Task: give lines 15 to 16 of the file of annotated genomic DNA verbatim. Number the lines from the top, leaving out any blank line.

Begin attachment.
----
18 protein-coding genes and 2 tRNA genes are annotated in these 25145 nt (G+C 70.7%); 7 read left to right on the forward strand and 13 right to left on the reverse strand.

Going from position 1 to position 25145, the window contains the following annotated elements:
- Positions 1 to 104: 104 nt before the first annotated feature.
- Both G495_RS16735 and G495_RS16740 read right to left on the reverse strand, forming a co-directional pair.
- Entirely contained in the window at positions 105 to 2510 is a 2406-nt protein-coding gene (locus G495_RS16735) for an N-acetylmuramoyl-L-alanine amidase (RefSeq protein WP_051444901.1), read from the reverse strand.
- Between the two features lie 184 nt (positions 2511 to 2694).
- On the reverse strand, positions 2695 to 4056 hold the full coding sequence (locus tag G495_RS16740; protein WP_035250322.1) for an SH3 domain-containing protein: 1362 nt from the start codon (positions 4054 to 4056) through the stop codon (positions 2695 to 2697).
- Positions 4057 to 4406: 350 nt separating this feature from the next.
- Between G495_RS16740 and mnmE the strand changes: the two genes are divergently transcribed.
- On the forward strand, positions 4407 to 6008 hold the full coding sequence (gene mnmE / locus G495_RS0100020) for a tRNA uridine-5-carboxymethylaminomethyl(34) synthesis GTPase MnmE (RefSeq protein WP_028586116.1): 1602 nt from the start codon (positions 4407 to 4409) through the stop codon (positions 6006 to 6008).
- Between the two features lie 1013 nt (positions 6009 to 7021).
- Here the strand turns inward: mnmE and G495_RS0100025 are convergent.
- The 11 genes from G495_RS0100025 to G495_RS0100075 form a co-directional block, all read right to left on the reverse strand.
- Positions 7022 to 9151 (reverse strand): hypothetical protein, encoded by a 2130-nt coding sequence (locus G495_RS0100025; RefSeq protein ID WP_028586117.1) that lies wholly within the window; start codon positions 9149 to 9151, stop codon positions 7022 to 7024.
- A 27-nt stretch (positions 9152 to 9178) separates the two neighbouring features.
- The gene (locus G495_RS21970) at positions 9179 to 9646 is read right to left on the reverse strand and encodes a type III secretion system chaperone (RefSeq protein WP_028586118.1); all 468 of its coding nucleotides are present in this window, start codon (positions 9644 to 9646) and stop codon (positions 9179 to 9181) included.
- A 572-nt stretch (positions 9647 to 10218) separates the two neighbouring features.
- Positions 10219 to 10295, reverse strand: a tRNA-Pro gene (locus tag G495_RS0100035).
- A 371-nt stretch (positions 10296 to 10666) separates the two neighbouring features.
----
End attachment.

- A 27-nt stretch (positions 9152 to 9178) separates the two neighbouring features.
- The gene (locus G495_RS21970) at positions 9179 to 9646 is read right to left on the reverse strand and encodes a type III secretion system chaperone (RefSeq protein WP_028586118.1); all 468 of its coding nucleotides are present in this window, start codon (positions 9644 to 9646) and stop codon (positions 9179 to 9181) included.